Anthony Trollope, Can You Forgive Her?: Vol. 2, Ch. 13

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What ought she now to do? She believed that her grandfather's last days were coming, and she knew that others of the family should be with him besides herself. For their sakes, for his, and for her own, it would be proper that she should not be alone there when he died. But for whom should she send? Her brother was the natural heir, and would be the head of the family. Her duty to him was clear, and the more so as her grandfather was at this moment speaking of changes in his will. But it was a question to her whether George's presence at Vavasor, even if he would come, would not at this moment do more harm than good to his own interests. It would make some prejudicial change in the old man's will more probable instead of less so. George would not become soft and mild-spoken even by a death-bed side, and it would be likely enough that the Squire would curse his heir with his dying breath. She might send for her uncle John; but if she did so without telling George she would be treating George unfairly; and she knew that it was improbable that her uncle and her brother should act together in anything. Her aunt Greenow, she thought, would come to her, and her presence would not influence the Squire in any way with reference to the property. So she made up her mind at last that she would ask her aunt to come to Vavasor, and that she would tell her brother accurately all that she could tell,—leaving him to come or stay, as he might think. Alice would, no doubt, learn all the facts from him, and her uncle John would hear them from Alice. Then they could do as they pleased. As soon as Mr Gogram had been there she would write her letters, and they should be sent over to Shap early on the following morning.

Mr Gogram came and was closeted with the Squire, and the doctor also came. The doctor saw Kate, and, shaking his head, told her that her grandfather was sinking lower and lower every hour. It would be infinitely better for him if he would take that port wine at four doses in the day, or even at two, instead of taking it all together. Kate promised to try again, but stated her conviction that the trial would be useless. The doctor, when pressed on the matter, said that his patient might probably live a week, not improbably a fortnight,—perhaps a month, if he would be obedient,—and so forth. Gogram went away without seeing Kate; and Kate, who looked upon a will as an awful and somewhat tedious ceremony, was in doubt whether her grandfather would live to complete any new operation. But, in truth, the will had been made and signed and witnessed,—the parish clerk and one of the tenants having been had up into the room as witnesses. Kate knew that the men had been there, but still did not think that a new will had been perfected.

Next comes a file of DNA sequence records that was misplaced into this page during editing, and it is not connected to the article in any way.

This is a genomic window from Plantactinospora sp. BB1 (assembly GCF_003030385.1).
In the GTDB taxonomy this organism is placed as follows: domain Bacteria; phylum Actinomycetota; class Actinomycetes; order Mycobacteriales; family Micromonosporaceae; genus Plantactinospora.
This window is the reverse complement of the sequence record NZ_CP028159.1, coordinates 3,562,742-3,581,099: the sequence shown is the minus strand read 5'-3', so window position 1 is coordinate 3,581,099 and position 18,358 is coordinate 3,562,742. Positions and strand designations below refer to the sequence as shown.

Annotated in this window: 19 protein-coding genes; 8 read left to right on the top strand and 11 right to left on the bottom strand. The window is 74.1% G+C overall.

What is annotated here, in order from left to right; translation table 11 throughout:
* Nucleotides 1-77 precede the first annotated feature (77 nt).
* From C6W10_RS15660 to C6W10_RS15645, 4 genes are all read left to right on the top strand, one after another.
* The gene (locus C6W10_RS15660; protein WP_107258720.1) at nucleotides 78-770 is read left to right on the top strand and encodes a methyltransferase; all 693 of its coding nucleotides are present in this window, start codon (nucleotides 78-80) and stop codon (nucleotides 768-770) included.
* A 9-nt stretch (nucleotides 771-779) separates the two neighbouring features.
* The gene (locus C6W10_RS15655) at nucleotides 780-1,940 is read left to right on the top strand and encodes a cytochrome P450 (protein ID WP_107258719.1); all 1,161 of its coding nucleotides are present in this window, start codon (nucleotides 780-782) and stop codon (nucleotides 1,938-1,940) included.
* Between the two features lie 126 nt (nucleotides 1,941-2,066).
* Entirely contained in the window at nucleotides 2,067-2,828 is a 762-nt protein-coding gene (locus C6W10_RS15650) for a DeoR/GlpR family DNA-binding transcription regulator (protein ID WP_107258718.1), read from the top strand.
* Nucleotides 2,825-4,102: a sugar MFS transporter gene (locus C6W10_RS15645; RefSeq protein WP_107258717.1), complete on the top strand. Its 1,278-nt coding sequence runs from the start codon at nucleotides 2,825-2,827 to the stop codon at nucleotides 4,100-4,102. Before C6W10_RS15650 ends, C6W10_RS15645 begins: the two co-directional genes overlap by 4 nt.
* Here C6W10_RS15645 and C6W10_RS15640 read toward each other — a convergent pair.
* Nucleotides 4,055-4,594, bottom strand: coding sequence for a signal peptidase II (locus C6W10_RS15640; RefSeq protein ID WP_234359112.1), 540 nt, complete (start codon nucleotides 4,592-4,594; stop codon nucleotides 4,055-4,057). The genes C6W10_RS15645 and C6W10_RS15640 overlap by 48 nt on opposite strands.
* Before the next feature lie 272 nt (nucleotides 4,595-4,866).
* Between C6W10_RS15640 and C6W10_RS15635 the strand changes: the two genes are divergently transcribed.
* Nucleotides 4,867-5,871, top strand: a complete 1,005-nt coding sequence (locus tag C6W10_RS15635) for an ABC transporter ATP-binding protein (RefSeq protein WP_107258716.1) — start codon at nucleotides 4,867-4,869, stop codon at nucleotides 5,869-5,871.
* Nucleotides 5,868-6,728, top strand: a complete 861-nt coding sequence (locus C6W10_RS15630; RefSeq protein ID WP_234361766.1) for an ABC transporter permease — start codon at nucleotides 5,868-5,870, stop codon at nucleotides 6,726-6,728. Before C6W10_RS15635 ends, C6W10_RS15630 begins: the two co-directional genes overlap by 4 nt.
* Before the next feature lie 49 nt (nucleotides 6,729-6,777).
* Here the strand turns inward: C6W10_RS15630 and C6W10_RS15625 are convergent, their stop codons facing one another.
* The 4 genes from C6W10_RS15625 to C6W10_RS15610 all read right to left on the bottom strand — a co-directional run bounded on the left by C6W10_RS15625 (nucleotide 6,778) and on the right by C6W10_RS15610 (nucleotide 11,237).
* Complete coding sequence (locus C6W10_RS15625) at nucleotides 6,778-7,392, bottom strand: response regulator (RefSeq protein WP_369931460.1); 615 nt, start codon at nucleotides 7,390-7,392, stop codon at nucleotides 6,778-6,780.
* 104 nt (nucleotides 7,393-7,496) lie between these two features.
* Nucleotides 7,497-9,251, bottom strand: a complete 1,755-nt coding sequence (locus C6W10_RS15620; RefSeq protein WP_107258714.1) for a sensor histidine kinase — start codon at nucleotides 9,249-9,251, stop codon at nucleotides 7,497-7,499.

That evening when it was dusk the Squire came into the dining-room, having been shuffling about the grand sweep before the house for a quarter of an hour. The day was cold and the wind bleak, but still he would go out, and Kate had wrapped him up carefully in mufflers and great-coats. Now he came in to what he called dinner, and Kate sat down with him. He had drank no wine that day, although she had brought it to him twice during the morning. Now he attempted to swallow a little soup, but failed; and after that, while Kate was eating her bit of chicken, had the decanter put before him. "I can't eat, and I suppose it won't hurt you if I take my wine at once," he said. It went against the grain with him, even yet, that he could not wait till the cloth was gone from the table, but his impatience for the only sustenance that he could take was too much for him.

"But you should eat something, sir; will you have a bit of toast to sop in your wine?"

The word "sop" was badly chosen, and made the old Squire angry. "Sopped toast! why am I to spoil the only thing I can enjoy?"

"But the wine would do you more good if you would take something with it."

"Good! Nothing will do me any good any more. As for eating, you know I can't eat. What's the use of bothering me?" Then he filled his second glass, and paused awhile before he put it to his lips. He never exceeded four glasses, but the four he was determined that he would have, as long as he could lift them to his mouth.

Kate finished, or pretended to finish, her dinner within five minutes, in order that the table might be made to look comfortable for him. Then she poked the fire, and brushed up the hearth, and closed the old curtains with her own hands, moving about silently. As she moved his eye followed her, and when she came behind his chair, and pushed the decanter a little more within his reach, he put out his rough, hairy hand, and laid it upon one of hers which she had rested on the table, with a tenderness that was unusual with him. "You are a good girl, Kate. I wish you had been a boy, that's all."